Crowe UK has revealed the results from a study that looked into how UK businesses are coping in the face of uncertainty
It’s been a dramatic week, with Theresa May’s deal being voted down in parliament, followed in quick succession by her tenuous survival of a no confidence vote by 325 votes to 306.
In all of this uncertainty, it is far from surprising that UK businesses are struggling to figure out what they can do next.
As MHA MacIntyre Hudson did on Wednesday 16 January, Crowe UK also urged businesses to “take contingency steps for a ‘no deal’ Brexit.” They have stated that businesses need to be reviewing the potential impacts Brexit will have on their organisations, thus aiding in the process of mapping out their contingency plan going forward in this tumultuous time.
“There are steps business can be taking to help transition to whatever new trading arrangements the UK has with the EU and the rest of world,” said Robert Marchant, VAT partner at Crowe UK, yesterday. “In addition, the government has issues guidance to help with ‘no deal’ planning, so organisations can review the impact of this on their arrangements immediately. The time to act is fast approaching, as there are now only around 70 days until the UK formally leaves the European Union.”
Although the debate is still ongoing, Crowe UK has highlighted steps that can be taken now, regardless of outcome:
- Making sure to incorporate EU companies and to assess the impact this will have on a business’s corporate group and infrastructure needs.
- Businesses can review their responses to potential regulatory changes.
- Open overseas bank accounts.
- As well as opening overseas bank accounts, businesses can apply for Authorised Economic Operator (AEO) or ‘trusted trader’ status.
- It is certainly worth businesses considering the use of customs warehouses in the future.
- Furthermore, they could set up a duty deferment scheme.
- One Crowe UK’s most important recommendations is to increase inventory held in key EU locations.
- Businesses should review their workforce requirements in order to effectively support their adapted business plans.
- They should support the EU nationals within their workforce. For example, making sure that these individuals are aware of how the company will support them through various changes that could be implemented.
- Businesses need to review whether withholding taxes could be an issue post-Brexit and consider the scope to pre-paying.
As well as these helpful guidelines for UK businesses, Crowe UK has conducted research that looks into how economic and political uncertainty has been influencing businesses. The study consisted of 130 UK-based businesses “ranging from FTSE 100 to SMEs” during their webinar – Brexit—where are we now? – Crowe UK has reported.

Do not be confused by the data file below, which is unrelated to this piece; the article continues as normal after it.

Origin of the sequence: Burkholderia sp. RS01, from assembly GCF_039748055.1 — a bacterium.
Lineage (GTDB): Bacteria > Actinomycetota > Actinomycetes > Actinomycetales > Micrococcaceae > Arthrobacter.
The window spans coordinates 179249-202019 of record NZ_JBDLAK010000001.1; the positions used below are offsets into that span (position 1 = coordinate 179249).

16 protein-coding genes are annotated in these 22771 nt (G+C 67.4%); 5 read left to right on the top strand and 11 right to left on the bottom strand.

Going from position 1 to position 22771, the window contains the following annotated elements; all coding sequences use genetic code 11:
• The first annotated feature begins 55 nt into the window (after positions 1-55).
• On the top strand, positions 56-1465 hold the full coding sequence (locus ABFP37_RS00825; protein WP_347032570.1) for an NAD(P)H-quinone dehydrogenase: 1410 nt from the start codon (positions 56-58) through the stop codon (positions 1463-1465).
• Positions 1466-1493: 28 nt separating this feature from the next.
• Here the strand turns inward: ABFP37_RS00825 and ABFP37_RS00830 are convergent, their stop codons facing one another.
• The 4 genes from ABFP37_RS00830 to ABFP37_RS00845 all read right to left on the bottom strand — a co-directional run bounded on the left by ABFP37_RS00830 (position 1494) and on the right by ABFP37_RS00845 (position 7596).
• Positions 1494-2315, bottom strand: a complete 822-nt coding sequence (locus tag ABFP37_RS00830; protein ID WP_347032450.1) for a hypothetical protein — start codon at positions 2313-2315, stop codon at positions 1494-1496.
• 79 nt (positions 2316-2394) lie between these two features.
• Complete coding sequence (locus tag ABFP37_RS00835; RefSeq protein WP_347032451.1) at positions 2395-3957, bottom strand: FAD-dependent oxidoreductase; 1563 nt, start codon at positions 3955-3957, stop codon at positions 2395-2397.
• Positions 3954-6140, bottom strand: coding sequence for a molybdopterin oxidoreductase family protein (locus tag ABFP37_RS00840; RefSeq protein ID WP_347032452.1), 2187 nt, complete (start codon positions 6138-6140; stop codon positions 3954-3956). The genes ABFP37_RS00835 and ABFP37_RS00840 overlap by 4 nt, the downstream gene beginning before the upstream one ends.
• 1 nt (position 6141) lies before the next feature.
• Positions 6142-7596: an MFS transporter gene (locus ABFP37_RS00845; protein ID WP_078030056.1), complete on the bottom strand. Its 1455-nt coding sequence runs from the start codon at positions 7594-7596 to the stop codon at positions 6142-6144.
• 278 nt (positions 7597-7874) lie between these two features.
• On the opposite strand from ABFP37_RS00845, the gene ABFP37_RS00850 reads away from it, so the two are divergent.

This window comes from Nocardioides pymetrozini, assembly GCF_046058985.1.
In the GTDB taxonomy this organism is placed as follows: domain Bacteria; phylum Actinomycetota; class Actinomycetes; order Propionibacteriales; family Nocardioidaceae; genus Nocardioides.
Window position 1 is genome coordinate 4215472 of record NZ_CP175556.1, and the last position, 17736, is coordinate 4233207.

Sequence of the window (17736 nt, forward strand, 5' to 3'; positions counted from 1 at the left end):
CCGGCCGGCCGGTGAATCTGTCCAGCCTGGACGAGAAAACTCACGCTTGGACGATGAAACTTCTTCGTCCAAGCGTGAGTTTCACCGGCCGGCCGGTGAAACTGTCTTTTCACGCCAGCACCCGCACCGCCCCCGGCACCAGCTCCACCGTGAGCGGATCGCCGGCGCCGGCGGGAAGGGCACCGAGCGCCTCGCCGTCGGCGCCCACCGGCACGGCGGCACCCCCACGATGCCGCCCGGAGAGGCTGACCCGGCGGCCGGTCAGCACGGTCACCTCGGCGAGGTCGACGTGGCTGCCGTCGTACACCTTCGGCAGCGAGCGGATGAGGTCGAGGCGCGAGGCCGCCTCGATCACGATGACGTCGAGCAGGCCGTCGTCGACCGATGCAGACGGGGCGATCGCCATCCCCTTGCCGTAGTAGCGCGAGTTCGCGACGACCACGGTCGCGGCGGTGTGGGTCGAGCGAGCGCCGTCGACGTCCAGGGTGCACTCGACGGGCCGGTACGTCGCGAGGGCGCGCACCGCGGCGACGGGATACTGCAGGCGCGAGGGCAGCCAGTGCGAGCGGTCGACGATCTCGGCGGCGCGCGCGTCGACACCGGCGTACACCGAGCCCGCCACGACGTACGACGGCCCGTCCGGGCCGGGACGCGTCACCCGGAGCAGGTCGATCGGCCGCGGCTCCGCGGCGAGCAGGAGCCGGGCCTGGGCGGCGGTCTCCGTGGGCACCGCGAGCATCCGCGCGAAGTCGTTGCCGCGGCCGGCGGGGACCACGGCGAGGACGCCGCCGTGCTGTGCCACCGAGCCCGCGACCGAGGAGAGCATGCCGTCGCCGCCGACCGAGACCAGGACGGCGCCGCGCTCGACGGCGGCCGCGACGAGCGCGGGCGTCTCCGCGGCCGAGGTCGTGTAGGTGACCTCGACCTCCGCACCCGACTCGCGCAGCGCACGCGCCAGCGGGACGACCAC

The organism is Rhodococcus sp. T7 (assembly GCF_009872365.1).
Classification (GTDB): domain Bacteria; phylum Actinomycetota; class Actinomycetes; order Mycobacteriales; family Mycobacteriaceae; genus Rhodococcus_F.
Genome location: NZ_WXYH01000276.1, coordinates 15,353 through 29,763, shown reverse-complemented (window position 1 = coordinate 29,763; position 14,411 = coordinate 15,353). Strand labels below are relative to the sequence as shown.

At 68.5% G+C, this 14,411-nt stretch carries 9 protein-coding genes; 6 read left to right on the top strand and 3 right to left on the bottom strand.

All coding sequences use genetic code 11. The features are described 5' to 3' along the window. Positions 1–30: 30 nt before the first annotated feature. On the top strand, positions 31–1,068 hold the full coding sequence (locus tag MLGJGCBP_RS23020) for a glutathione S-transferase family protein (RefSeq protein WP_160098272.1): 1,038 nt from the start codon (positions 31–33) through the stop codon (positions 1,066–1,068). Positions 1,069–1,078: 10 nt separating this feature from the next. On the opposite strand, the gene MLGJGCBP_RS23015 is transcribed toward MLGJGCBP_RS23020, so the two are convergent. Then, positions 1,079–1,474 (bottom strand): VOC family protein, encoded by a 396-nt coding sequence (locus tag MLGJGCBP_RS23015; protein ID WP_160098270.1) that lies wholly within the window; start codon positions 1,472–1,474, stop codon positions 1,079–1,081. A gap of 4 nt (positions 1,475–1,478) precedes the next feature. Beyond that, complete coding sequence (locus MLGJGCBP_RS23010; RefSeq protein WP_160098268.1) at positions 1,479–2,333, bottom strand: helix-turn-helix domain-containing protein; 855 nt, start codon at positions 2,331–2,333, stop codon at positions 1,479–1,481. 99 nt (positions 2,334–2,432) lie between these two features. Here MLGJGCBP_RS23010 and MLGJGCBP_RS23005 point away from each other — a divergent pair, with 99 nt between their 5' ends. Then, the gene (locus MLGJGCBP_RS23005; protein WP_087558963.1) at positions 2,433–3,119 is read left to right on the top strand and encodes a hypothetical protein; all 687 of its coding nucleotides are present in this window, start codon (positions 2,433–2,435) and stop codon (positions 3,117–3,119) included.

They concluded that 80% of these businesses have taken “no active steps for Brexit, preferring a ‘wait and see’ approach.”
Laurence Field, corporate tax partner at Crowe UK, said: “While concerns about the final shape of Brexit dominate the thinking of many businesses, they should not lose sight of the fact that other tax reforms driven from the US, UK, EU, and OECD could have a significant impact on international business. With many countries now doing their own thing, with limited regard for international agreements, Brexit is only one element of the challenges facing businesses looking to operate across borders.”
Statistics that Crowe UK’s study revealed included the fact that 22% of these businesses were worried about Brexit causing regulatory changes or it impacting on the availability of staff from the UK’s departure from the EU. 21% of businesses revealed that they were worried about time delays at the border for the movement of goods. Finally, 16% said that they were concerned about the general system and process changes that would be introduced for a “post-Brexit world”.
Dinesh Jangra, global mobility partner at Crowe UK, concluded: “From a people and employer perspective, immigration remains the big issue. Government white papers and policy statements are making things a little clearer in this space, but there remains a void of practical detail. Workforce planning and the changing compliance obligations resulting from new work arrangements must remain front of mind—commuters, business travellers, cross-border roles, and assignments as business prepares for the post-Brexit world.”
Source: Accountancy Age